Confessions
Share this image

5 Sounds My Dogs Love

Ducks quacking, laptops closing, toys squeaking -- these all signal that the fun-train has arrived.

 |  Oct 16th 2012  |   45 Contributions


In the story “8 Things I No Longer Do Because I Have Dogs,” I shared that killing bugs tops my list of don’ts because the sound scares Spot and Dolly. One good thwack! will clear the room.

Share this image
Spot Thought Bubble: Is the bug gone?

Turns out, I’m not the only pet parent who does things differently -- or not at all -- to appease the ears of her pups.

Tracy commented: “I don't stab frozen dinners with a fork anymore to ventilate the plastic. The sound drove my dog crazy, and now as soon as she sees me take one out of the freezer she goes absolutely ballistic. I have to carefully peel back the corner of the plastic or gently slit it with a knife. Then I allow her to attack the box.”

And Riki added: “I no longer watch any TV show or movie that has animals in it. My Shih-Tzus (three of the four), which I lovingly call Team Shih-Tzu (because it's us against them), will bark at the TV if they see or hear an animal until you change the channel. The leader of the pack knows the sounds of commercials and comes running from other rooms when she hears the first little sound. It's really cute for about five seconds. However, it is fun to watch the reactions of people when they see it happen for the first time. I wouldn't change my heathens one bit!”

Let’s now turn the topic of discussion to sounds our dogs love to hear. I’ll start with these five:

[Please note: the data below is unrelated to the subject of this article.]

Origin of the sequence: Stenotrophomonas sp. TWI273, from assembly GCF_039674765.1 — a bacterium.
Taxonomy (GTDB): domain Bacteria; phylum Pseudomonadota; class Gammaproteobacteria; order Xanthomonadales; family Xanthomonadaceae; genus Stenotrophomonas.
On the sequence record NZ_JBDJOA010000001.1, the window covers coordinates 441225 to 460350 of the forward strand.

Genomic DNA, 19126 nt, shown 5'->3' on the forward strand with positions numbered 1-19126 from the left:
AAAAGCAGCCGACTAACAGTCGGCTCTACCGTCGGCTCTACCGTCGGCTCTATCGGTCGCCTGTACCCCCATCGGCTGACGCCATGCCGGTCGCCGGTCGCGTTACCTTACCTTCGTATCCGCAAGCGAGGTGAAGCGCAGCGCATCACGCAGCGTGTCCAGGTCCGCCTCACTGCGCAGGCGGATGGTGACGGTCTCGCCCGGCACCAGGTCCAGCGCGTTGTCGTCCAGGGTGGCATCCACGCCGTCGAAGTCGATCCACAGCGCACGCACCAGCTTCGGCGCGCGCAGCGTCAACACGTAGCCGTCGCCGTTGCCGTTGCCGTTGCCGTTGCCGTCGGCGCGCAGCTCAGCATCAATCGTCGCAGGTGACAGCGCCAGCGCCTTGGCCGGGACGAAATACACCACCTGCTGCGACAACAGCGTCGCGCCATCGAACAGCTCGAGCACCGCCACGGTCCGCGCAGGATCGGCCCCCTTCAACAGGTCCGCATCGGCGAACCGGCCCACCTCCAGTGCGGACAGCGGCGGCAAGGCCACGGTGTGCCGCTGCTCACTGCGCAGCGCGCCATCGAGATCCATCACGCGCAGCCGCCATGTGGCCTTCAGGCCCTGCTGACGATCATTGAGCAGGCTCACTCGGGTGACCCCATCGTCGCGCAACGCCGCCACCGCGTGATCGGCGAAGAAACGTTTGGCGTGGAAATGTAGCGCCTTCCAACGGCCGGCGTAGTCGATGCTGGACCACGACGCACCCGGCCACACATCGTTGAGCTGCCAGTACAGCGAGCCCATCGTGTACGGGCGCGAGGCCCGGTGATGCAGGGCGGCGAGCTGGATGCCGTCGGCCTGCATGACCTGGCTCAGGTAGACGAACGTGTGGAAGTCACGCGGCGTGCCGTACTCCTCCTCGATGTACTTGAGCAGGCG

1. Laptop closing

When I started working from home three years ago, Spot and Dolly quickly learned that an open laptop meant they must amuse themselves. The sound of my laptop closing, though, signals the end of work and beginning of play. Spot immediately goes for a toy, while Dolly begins stretching for the activity to come.

Share this image
Dolly Thought Bubble: Strrrrrrrretch.

2. Bag opening

As a rule, I don’t feed Spot and Dolly processed people food. My father, on the other hand, sees nothing wrong with tossing a cracker or chip their way when I am not around. Because of this, Spot and Dolly come running whenever they hear the sound of a food bag opening, and they sit in eager anticipation of junk-food goodness (or badness, in my book).

3. Ducks quacking

Near our home, a small, manmade lake hosts a healthy population of ducks year-round. They begin quacking amongst themselves as soon as they see Spot and Dolly approaching, which makes the pups want to reach them even sooner. We usually sit near the water to watch the winged creatures, who watch us back warily. 

Share this image
Spot Thought Bubble: Don't worry, ducky, I prefer you in jerky form.

4. Doorbell ringing

I don’t tolerate nuisance barking well. Not only does it disturb everyone within hearing distance, but it also indicates a dog in distress, one with issues going unaddressed. Spot and Dolly tend to be pretty quiet by nature, with Dolly occasionally barking at Spot during play but never loud enough or for long enough to bother my neighbors.

The doorbell ringing proves the exception, with both pups excitedly announcing the arrival of someone or something. Yes, I could train them to not bark when they hear the bell, but it happens so rarely, and they have excellent manners otherwise.

5. Toys squeaking

It's an obvious sound for such a list, to be sure, but it's one that brings Spot to his feet no matter the time of day or night. More than once, I have accidentally stepped on a squeaky ball in the dark and had to explain that I was only going to the bathroom, not waking him for a 4 a.m. game of fetch.

Share this image
Squeaky balls are great toys for visually impaired dogs -- or all dogs. Photo by Pamela Mitchell.

Are there sounds your dogs love to hear? Or hate, for that matter? And how do they react? Please share them in the comments!

Contributions

Tip: Creating a profile and avatar takes just a minute and is a great way to participate in Dogster's community of people who are passionate about dogs.

blog comments powered by Disqus